Last year, Interpol released their best record since 2004’s Antics. Their moody, impressive fifth album, El Pintor, had the New York trio summoning sounds evocative of a late-night subway ride home, and recalls that alluringly dark atmosphere that had fans swooning for them back in the early Aughts. Frontman Paul Banks took over bass duties on El Pintor after founding bassist Carlos D officially left the band following their 2010 self-titled effort. And while there’s a noticeable absence in Carlos D’s deep, throbbing rhythm section, this gap allows for the remaining members to fill it in with delightful textural temperament. — Silas Valentino

Wednesday, 7/22
Modest Mouse + Gene Ween
Prospect Park Bandshell (Celebrate Brooklyn)
8 p.m., $42.50
For the majority of the Obama administration, Pacific Northwest ambassadors Modest Mouse remained relatively out of sight. Their solid 2007 record We Were Dead Before the Ship Even Sank was promising (especially due to the presence of former Smiths guitarist Johnny Marr, who officially joined the band for the record) but after the dust settled, Modest Mouse retreated into the dark. That is, until this past March, when their sixth album, Strangers to Ourselves, saw daylight and reminded fans why the band is worth the wait. Strangers has Modest Mouse campaigning for nature sustainability (remember: Pacific NW), and leader Isaac Brock continues to brandish that endearing snarl. Let’s just hope there isn’t another eight-year gap before the next album. — Silas Valentino

Marilyn Carino
9 p.m., $10
With vocals that sound like a cross-pollination between Nina Simone’s vigor and Thom Yorke’s experimental tendencies arrives Brooklyn’s Marilyn Carino. Her music is fit for perusing an art gallery (an accurate description, as she is associated with the Bushwick gallery Life on Mars), and the eerie soundscapes found on her recent album Leaves, Sadness, Science can simultaneously delight as well as agitate the mood. The final track on the record, “War and Peace,” features former R.E.M. bassist Mike Mills and best exhibits Carino’s dual sensibility. — Silas Valentino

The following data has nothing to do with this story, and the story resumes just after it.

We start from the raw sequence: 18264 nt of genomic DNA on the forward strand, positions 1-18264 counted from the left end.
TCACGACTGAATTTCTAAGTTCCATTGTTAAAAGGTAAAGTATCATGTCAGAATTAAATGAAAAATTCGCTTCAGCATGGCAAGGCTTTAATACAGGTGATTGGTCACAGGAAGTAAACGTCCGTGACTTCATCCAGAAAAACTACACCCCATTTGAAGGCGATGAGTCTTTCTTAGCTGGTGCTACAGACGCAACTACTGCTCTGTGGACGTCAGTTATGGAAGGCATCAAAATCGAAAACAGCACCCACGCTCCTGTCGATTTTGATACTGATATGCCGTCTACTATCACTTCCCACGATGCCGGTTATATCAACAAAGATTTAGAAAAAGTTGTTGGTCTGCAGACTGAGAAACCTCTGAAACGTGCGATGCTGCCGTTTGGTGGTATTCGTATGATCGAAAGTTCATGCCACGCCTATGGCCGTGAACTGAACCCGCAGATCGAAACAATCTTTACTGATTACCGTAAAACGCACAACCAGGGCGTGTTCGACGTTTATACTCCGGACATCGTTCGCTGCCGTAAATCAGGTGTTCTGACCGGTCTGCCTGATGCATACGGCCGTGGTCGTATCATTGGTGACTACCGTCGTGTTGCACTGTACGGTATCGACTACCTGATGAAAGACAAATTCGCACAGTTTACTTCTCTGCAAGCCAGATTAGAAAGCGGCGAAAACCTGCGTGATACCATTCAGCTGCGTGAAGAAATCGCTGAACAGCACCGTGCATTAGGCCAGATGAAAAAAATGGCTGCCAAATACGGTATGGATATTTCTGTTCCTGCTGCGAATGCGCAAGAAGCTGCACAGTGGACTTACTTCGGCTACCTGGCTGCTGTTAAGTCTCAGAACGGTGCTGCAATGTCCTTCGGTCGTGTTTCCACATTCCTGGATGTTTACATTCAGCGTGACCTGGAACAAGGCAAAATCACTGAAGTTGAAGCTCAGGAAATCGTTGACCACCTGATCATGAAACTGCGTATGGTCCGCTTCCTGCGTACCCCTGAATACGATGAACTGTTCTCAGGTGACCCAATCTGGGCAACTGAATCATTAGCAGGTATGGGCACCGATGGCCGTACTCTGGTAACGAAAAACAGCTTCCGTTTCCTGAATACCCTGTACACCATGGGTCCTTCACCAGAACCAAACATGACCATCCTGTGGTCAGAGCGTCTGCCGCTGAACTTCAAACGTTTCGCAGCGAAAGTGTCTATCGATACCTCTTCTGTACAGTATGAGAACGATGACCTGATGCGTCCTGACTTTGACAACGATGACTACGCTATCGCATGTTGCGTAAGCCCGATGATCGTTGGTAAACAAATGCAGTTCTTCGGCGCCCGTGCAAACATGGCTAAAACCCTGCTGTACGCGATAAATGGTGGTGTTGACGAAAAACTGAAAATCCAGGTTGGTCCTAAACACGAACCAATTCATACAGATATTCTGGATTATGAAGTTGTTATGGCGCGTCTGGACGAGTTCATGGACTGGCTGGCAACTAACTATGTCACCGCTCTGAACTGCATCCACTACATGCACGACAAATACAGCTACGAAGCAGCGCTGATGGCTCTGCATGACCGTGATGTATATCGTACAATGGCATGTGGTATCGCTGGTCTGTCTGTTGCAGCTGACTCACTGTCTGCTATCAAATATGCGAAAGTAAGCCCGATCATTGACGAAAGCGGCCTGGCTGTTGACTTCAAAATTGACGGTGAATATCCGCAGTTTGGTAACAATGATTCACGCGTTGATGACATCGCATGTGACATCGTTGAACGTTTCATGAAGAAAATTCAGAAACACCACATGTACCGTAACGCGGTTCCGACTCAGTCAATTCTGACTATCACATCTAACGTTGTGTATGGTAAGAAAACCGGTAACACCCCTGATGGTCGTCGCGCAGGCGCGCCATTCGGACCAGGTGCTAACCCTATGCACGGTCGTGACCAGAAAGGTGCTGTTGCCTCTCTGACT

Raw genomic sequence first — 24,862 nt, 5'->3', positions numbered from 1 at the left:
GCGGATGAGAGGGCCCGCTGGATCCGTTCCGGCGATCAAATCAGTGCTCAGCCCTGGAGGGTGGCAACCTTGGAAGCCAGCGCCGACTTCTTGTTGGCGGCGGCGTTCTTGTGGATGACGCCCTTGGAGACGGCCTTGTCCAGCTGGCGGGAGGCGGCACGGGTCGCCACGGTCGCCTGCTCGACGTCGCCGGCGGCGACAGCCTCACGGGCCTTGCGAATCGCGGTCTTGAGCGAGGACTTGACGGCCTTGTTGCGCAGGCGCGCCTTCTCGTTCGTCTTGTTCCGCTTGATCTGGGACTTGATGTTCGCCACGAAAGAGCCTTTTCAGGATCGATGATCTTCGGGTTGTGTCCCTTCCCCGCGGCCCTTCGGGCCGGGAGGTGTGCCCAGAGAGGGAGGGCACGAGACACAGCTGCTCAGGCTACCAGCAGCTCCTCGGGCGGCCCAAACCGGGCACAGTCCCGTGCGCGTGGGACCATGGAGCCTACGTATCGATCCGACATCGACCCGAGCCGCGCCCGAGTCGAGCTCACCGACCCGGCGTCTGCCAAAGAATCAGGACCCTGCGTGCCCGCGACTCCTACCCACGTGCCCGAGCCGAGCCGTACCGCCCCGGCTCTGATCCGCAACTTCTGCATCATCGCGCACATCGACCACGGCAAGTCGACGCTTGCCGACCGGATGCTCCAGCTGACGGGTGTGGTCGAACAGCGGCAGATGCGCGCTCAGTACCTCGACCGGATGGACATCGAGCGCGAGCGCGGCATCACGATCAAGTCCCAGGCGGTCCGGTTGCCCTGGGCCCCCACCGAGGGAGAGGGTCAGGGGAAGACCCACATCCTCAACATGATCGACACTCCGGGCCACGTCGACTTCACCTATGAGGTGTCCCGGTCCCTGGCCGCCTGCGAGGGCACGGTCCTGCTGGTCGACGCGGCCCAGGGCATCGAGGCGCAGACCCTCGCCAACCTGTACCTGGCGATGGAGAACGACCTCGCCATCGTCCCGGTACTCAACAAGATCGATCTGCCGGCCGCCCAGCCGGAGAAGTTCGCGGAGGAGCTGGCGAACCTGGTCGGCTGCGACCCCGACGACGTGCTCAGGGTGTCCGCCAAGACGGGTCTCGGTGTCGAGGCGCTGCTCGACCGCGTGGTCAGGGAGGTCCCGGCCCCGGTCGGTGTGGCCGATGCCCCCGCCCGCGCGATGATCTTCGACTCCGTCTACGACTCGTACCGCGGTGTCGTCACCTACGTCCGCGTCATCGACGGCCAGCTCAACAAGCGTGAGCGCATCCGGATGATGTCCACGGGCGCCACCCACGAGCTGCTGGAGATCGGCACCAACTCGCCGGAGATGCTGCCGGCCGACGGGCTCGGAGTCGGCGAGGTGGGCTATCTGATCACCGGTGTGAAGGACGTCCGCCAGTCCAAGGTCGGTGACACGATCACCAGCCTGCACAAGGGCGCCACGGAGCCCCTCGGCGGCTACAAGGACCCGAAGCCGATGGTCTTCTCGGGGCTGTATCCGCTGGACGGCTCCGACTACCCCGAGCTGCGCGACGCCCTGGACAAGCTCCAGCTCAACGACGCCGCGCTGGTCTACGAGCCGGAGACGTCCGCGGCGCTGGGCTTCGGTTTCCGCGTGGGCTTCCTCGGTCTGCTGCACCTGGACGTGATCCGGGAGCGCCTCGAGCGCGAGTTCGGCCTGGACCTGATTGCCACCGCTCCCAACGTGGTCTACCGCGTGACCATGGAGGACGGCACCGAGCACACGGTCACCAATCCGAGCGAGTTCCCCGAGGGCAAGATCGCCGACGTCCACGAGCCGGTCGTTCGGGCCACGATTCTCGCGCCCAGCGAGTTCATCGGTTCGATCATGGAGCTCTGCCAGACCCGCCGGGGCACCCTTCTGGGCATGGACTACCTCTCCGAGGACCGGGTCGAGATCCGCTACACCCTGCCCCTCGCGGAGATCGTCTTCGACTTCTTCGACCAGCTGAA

Milky Chance
Central Park SummerStage
6 p.m., $35–$40
Velvety-throated German vocalist Clemens Rehbein forms one half of Milky Chance, the mellow indie pop outfit that layers mellow and palatable melodies over the gently bopping beats of DJ Philipp Dausch. Though their sound has wide appeal, Milky Chance’s signature songs are surprisingly emotive, even forlorn. What their 2013 debut Sadnecessary lacks in variety it makes up for in catchiness and light, melancholic melodies. Opening the show are the Ithaca-based alt-rock band X Ambassadors. — Carena Liptak

Thursday, 7/23
Jon Batiste and Stay Human
Museum of Modern Art (MoMA)
5:30 p.m., FREE
“Love Riots” is the term Jon Batiste uses to define the stripped-down, intimate shows he and his band Stay Human have perfected. They were trained at the Juilliard School but credit New York’s streets and subway chambers for shaping their delightful sound. Batiste tends to lead by sitting down at his piano and following the tight coordination of saxophone, tuba, drums, and bass. In July of 2014 Batiste and Stay Human performed their cut “Express Yourself” on The Colbert Report (where they ended the song by literally taking it to the streets), and this inspired moment may have been why they were chosen as the house band for the upcoming Late Show With Stephen Colbert. — Silas Valentino

Music Hall of Williamsburg
7 p.m., $35
Scottish electropop band CHVRCHES return this week, not only with a sold-out show at the Music Hall of Williamsburg, but with a freshly released track: “Leave a Trace,” from their forthcoming sophomore record, Every Open Eye, out in September. “Leave a Trace” continues the trio’s exploration into catchy synth-hooks-laden songs led by the emotionally captivating singer Lauren Mayberry. She follows a path set forth by the Pretenders’ Chrissie Hynde — in the sense that both singers were music journalists prior to fronting excellent pop-rock bands — but Mayberry breaks away via her furious vocal presentation. Even though this show is sold out, refer to secondary markets for tickets. Baio opens. — Silas Valentino